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A mounted skeleton of Barapasaurus, and its osteology

Bandyopadhyay S., Gilette D.D., Ray S. & Sengupta D.P. In press. Osteolology of Barapasaurus tagorei (Dinosauria: Sauropoda) from the Early Jurassic of India. Palaeontology: 1-37.

The sauropod dinosaur, Barapasaurus tagorei, is known from the Early Jurassic Kota Formation (Sinemurian to Pliensbachian) of India. The taxon is represented by c. 300 bones that were found associated with large fossilized tree trunks and were collected from the interface of sandstone and mudstone units covering an area of c. 276 m2. The collection includes one partial skeleton; most of the remainder of the bones were disarticulated, disassociated and dispersed, but taphonomic analysis permits recognition of associated elements comprising several individuals. Skeletal anatomy of Barapasaurus includes several teeth, vertebrae from the caudal cervicals rearward to the terminal caudals, and most elements of the appendicular skeleton. Barapasaurus is characterized by spoon-shaped teeth with bulbous bases and grooves on the anterolabial and posterolingual sides of the crown, coarse tubercles on the carina, acamerate cranial and dorsal vertebrae, lateral laminae of the middle and caudal dorsal neural spines composed of spinodiapophyseal and spinopostzygapophyseal laminae, neural canal of the mid-dorsal vertebrae opens dorsally through a narrow slit into a large cavity and sacrum with four co-ossified vertebrae. Phylogenetic analysis reveals that Barapasaurus is basal in comparison with Vulcanodon and is removed from Eusauropoda.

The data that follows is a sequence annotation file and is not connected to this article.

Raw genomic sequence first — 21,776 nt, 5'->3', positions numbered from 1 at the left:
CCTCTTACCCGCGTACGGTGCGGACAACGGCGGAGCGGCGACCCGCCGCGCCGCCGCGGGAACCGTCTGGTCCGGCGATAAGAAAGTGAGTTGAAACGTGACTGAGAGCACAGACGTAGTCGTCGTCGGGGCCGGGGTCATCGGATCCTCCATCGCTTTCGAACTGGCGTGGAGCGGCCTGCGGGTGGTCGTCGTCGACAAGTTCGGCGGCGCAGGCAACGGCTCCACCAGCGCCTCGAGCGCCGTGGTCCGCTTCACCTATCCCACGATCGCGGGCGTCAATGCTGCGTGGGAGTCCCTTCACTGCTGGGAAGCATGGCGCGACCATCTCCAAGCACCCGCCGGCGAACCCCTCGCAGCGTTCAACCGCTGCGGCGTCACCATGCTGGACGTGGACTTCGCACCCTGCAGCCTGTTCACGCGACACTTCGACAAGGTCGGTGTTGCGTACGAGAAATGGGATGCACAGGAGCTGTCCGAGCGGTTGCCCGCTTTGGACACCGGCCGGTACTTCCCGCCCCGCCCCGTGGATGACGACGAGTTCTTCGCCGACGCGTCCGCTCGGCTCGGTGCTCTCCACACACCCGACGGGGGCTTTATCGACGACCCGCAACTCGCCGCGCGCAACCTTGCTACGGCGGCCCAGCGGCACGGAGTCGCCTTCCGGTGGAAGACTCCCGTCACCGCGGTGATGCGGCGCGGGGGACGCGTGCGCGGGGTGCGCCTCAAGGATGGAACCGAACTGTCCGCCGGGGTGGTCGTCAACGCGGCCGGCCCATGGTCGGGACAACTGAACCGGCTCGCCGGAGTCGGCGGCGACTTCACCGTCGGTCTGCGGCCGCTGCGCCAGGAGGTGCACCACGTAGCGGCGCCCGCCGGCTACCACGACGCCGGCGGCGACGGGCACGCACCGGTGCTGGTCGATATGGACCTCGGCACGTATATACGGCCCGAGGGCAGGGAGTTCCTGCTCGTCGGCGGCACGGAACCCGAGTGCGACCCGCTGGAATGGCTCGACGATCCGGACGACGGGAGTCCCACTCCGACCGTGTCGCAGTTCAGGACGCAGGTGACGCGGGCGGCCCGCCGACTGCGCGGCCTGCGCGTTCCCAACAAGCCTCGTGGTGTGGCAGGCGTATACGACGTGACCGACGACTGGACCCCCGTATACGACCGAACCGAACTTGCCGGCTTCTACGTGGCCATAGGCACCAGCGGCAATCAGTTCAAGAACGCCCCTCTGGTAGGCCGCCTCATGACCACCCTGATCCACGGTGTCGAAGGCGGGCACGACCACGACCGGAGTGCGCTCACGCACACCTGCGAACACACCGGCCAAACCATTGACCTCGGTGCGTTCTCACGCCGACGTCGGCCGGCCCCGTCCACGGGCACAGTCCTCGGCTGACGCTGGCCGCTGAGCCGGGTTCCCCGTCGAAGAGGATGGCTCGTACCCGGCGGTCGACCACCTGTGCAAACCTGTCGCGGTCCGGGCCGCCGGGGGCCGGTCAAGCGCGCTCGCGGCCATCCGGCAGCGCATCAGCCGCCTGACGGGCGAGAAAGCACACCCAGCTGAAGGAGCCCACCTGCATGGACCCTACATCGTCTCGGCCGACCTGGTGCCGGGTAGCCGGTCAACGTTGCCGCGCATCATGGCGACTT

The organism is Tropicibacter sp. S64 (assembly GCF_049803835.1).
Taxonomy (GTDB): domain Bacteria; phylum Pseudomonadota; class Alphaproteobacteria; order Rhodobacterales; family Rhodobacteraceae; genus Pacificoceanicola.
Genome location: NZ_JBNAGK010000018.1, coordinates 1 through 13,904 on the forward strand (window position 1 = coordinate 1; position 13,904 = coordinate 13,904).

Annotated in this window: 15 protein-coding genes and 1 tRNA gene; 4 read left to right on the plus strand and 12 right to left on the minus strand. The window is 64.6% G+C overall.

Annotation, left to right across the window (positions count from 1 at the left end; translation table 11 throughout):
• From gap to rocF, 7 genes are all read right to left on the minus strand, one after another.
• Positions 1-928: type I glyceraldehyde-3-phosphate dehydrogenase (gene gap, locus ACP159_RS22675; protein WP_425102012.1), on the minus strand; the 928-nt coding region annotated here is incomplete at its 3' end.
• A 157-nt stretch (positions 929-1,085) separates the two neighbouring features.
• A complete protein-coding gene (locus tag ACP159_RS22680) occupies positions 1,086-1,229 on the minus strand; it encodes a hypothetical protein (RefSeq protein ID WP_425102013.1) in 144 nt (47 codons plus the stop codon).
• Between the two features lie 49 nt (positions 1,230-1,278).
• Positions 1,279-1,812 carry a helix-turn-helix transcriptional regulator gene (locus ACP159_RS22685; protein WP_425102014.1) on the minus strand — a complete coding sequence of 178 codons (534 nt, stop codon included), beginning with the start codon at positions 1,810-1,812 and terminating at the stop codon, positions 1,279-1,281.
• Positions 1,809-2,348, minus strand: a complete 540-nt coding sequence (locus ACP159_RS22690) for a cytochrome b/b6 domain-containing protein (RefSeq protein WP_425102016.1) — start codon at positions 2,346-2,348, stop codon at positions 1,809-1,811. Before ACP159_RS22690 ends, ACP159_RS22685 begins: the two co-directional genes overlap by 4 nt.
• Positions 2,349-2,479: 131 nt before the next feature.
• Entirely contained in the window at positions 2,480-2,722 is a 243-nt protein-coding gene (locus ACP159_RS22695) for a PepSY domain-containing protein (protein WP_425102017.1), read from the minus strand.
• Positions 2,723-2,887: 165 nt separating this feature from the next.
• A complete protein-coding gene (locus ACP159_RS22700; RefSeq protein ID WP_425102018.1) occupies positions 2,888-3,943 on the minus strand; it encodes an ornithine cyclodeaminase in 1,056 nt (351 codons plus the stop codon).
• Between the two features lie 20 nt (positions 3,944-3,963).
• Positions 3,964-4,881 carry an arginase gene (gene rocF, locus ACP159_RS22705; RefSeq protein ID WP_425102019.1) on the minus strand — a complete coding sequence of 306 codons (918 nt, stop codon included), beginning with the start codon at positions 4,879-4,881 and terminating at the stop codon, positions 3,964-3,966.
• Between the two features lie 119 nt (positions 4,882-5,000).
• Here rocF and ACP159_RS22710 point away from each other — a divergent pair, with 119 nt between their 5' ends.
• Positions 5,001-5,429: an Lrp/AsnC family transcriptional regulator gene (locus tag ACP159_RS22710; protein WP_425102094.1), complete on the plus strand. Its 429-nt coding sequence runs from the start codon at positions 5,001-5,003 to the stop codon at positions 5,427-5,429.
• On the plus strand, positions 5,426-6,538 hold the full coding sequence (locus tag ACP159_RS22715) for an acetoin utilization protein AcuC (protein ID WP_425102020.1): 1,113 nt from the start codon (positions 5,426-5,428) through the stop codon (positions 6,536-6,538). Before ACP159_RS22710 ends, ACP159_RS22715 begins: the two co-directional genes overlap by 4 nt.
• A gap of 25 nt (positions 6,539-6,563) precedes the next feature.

The description is mostly based on a composite, mounted skeleton in exhibition in the Geology Museum of the Indian Statistical Institute (ISI), in which all the material described here is housed. The material studied here (including the holotype of *Barapasaurus*, a sacrum) is considered as conspecific, because there is no indication it includes different species [sic]. Also, the diagnosis includes at least one autapomorphy [that's better !] (a 'slit-like opening of the neural canal of the dorsal vertebrae') in addition to an unique combination of characters. The phylogenetic analysis of Bandyopadhyay et al. is based on a modified version of the data matrix of Uprchurch, Barrett & Galton (2007), resulting in the coding of about 50 percent of the matrix for *Barapasaurus* and replaced several of the characters coded by Upchurch et al. by question marks - especially those with ratio because of the lack of associated remains. Few clades have been recovered in the strict consensis of the 47 MPT obtained: Ornithischia, Plateosauridae, Anchisauridae, and (Sauropoda + *Blikanasaurus*), which is fully resolved. Other relationships are undeterminate here. *Barapasaurus* is removed from Eusauropoda (sensu Upchurch et al., 2007), and *Barapasaurus* is the sister taxon of (*Vulcanodon* + Eusauropoda sensu Upchurch et al., 1997).

It would be interesting to see if the position of *Barapasaurus* change (i.e: if it goes back to Eusauropoda) with the inclusion of the recently decribed basal sauropod (e.g., *Antetonitrus*, *Tazoudasaurus*) and close sauropodomorphs (e.g., *Aardonyx*).